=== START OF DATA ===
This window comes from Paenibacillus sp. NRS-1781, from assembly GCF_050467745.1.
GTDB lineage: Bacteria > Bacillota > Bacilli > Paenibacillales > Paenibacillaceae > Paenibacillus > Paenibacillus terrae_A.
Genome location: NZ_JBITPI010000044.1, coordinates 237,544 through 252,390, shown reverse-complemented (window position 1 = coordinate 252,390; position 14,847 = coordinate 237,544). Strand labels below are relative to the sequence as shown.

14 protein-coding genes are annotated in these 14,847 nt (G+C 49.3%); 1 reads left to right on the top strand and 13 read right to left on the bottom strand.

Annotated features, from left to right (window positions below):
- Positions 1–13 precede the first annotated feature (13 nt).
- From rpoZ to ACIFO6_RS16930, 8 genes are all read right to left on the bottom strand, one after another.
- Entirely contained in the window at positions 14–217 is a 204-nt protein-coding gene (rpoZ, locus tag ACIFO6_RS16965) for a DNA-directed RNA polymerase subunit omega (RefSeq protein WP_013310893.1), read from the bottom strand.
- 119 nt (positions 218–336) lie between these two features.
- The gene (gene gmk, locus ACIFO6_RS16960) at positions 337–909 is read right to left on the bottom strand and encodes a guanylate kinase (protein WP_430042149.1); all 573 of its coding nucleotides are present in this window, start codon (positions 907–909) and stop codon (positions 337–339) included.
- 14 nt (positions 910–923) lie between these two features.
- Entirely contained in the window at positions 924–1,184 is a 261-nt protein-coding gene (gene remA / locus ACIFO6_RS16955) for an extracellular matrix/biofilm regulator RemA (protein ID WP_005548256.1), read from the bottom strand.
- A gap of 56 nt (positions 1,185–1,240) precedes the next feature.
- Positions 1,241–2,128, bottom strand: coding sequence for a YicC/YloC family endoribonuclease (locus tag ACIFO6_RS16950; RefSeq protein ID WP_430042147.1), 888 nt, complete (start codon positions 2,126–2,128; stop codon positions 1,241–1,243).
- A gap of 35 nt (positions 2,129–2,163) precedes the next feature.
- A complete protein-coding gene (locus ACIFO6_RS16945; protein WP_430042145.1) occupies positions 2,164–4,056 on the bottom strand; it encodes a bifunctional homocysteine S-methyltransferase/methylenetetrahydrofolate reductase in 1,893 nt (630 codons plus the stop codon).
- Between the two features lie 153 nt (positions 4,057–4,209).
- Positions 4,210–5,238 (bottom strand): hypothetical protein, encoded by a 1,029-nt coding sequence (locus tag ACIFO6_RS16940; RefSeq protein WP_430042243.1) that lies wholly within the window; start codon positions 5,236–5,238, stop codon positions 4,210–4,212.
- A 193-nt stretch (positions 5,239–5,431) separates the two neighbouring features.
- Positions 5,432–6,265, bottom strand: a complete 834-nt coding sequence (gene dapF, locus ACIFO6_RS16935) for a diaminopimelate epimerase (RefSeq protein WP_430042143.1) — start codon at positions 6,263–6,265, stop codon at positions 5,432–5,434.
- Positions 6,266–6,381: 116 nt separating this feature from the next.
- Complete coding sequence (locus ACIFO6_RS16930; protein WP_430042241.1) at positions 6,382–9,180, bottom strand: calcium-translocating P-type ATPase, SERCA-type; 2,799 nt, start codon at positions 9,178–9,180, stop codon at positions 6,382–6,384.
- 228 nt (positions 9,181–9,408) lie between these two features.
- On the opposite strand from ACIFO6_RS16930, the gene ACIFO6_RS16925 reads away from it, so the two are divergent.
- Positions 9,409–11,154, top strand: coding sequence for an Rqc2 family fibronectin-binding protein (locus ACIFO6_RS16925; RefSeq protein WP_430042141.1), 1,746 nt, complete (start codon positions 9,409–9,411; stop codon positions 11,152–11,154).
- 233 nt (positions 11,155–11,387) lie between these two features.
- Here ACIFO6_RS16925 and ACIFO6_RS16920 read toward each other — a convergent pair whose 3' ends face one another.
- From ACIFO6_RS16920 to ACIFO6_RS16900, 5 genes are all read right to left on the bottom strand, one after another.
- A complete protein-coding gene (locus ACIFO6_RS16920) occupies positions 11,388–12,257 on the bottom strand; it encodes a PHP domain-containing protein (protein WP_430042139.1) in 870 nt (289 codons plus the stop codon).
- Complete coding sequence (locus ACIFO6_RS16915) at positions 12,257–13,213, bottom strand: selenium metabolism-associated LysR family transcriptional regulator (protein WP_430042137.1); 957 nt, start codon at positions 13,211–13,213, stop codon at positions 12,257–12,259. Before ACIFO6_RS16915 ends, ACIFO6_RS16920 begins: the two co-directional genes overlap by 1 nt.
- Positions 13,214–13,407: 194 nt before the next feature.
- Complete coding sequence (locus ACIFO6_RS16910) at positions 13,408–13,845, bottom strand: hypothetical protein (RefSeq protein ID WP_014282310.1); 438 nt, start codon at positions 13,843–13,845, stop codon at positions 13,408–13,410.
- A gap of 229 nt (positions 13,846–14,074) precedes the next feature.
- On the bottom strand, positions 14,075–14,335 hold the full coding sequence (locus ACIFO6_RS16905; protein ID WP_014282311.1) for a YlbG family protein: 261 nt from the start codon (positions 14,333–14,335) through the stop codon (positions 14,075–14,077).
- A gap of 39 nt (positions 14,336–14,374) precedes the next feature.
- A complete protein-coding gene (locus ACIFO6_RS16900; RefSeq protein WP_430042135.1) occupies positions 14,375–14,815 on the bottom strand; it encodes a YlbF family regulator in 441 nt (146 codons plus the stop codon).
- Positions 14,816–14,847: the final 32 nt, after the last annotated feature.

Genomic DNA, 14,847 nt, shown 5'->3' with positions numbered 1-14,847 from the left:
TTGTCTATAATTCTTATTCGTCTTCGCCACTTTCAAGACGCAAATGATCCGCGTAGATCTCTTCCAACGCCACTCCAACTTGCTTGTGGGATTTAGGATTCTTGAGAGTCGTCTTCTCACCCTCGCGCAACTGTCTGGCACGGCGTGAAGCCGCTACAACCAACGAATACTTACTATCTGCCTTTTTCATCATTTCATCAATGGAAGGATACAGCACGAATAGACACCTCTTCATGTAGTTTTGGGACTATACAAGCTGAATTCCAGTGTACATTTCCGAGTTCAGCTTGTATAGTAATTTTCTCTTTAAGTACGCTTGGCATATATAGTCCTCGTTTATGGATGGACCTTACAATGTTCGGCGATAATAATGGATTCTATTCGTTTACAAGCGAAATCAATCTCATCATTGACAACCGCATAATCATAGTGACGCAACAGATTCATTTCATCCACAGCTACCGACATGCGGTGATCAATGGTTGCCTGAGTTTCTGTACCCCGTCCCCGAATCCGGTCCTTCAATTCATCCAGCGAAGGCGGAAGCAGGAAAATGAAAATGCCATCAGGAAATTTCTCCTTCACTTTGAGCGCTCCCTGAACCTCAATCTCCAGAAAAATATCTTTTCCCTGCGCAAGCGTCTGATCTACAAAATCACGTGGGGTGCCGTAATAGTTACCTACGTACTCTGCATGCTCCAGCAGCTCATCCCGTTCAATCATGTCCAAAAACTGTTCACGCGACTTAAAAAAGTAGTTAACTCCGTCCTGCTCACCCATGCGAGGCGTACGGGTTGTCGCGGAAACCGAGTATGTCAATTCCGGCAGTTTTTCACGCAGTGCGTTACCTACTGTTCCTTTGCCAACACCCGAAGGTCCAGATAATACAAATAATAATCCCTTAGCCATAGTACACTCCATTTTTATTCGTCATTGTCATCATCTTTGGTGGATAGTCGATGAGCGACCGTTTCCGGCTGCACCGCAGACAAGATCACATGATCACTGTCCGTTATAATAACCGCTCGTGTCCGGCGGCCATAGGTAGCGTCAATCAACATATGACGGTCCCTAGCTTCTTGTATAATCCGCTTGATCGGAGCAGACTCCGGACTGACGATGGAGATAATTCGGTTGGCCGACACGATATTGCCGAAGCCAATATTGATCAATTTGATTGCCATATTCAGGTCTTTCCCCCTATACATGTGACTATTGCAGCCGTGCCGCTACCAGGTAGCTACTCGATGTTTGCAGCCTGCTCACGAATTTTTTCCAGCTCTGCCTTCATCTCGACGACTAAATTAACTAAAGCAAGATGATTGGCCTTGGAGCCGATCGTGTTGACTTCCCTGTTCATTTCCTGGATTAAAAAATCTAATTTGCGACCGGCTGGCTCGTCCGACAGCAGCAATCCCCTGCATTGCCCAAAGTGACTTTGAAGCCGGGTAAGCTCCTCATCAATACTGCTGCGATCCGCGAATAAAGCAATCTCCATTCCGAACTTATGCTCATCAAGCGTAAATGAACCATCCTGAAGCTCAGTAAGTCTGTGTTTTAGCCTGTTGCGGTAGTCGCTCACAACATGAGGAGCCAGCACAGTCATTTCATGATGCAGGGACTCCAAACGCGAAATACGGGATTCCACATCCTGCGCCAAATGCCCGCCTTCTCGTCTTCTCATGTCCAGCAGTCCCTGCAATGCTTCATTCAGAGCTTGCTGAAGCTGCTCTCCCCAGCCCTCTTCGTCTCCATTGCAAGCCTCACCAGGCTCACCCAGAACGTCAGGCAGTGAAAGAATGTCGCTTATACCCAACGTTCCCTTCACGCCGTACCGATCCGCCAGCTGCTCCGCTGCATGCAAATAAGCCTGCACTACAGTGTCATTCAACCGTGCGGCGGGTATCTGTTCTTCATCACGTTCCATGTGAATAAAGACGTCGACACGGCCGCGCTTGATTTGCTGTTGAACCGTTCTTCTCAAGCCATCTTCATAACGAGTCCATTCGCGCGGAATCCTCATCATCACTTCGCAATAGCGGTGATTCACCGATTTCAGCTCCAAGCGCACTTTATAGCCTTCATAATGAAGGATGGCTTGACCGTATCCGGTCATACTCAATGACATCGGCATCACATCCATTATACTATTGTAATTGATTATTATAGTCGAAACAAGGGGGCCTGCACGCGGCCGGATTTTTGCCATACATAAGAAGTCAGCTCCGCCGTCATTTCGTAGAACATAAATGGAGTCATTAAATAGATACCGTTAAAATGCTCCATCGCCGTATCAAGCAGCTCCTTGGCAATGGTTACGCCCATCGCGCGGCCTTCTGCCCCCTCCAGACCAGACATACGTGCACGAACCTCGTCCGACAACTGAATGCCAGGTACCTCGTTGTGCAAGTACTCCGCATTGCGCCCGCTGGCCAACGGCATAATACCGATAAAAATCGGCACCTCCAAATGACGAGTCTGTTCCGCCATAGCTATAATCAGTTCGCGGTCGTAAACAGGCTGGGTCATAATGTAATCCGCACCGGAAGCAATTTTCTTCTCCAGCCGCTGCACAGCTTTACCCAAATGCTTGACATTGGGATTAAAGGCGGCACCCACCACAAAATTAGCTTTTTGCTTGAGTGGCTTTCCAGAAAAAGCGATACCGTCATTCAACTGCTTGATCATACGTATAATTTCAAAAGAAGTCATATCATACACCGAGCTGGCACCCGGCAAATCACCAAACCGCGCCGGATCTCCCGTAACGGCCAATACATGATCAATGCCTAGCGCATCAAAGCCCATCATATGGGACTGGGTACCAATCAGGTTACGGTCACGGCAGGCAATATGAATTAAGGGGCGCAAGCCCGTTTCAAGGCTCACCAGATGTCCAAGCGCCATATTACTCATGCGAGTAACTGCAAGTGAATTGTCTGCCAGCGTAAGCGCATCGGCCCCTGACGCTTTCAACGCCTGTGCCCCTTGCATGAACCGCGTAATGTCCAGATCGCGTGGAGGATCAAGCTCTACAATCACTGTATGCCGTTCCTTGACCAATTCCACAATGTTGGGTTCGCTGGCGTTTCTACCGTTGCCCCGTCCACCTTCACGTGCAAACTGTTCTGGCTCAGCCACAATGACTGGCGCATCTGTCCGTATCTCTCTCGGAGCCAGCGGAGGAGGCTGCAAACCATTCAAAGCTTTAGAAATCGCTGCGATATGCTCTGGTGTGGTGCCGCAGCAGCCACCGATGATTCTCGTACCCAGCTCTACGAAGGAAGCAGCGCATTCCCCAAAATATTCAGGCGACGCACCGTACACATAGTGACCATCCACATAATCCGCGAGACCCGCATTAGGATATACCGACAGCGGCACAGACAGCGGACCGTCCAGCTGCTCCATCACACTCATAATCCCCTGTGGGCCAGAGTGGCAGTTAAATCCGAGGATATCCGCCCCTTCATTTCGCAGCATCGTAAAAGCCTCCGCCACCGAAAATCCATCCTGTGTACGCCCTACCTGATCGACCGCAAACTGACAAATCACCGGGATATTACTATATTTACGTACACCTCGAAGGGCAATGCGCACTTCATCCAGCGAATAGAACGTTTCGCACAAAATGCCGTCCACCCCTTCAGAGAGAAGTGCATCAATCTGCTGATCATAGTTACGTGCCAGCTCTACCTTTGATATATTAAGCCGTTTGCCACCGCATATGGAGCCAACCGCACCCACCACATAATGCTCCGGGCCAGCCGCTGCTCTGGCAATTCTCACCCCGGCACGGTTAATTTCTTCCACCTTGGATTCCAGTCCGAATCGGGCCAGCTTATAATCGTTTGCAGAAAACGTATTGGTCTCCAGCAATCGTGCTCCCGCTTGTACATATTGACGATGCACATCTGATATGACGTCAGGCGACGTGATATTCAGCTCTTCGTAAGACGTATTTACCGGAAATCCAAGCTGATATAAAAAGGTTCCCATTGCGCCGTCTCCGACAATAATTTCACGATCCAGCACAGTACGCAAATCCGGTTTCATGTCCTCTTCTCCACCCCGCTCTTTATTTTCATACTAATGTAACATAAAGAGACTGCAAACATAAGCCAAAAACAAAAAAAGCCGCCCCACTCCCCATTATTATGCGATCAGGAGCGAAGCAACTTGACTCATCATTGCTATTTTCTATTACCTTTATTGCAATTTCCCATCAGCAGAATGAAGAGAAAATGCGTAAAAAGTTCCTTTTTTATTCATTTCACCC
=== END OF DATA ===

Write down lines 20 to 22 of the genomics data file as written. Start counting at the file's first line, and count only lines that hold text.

- Positions 5,432–6,265, bottom strand: a complete 834-nt coding sequence (gene dapF, locus ACIFO6_RS16935) for a diaminopimelate epimerase (RefSeq protein WP_430042143.1) — start codon at positions 6,263–6,265, stop codon at positions 5,432–5,434.
- Positions 6,266–6,381: 116 nt separating this feature from the next.
- Complete coding sequence (locus ACIFO6_RS16930; protein WP_430042241.1) at positions 6,382–9,180, bottom strand: calcium-translocating P-type ATPase, SERCA-type; 2,799 nt, start codon at positions 9,178–9,180, stop codon at positions 6,382–6,384.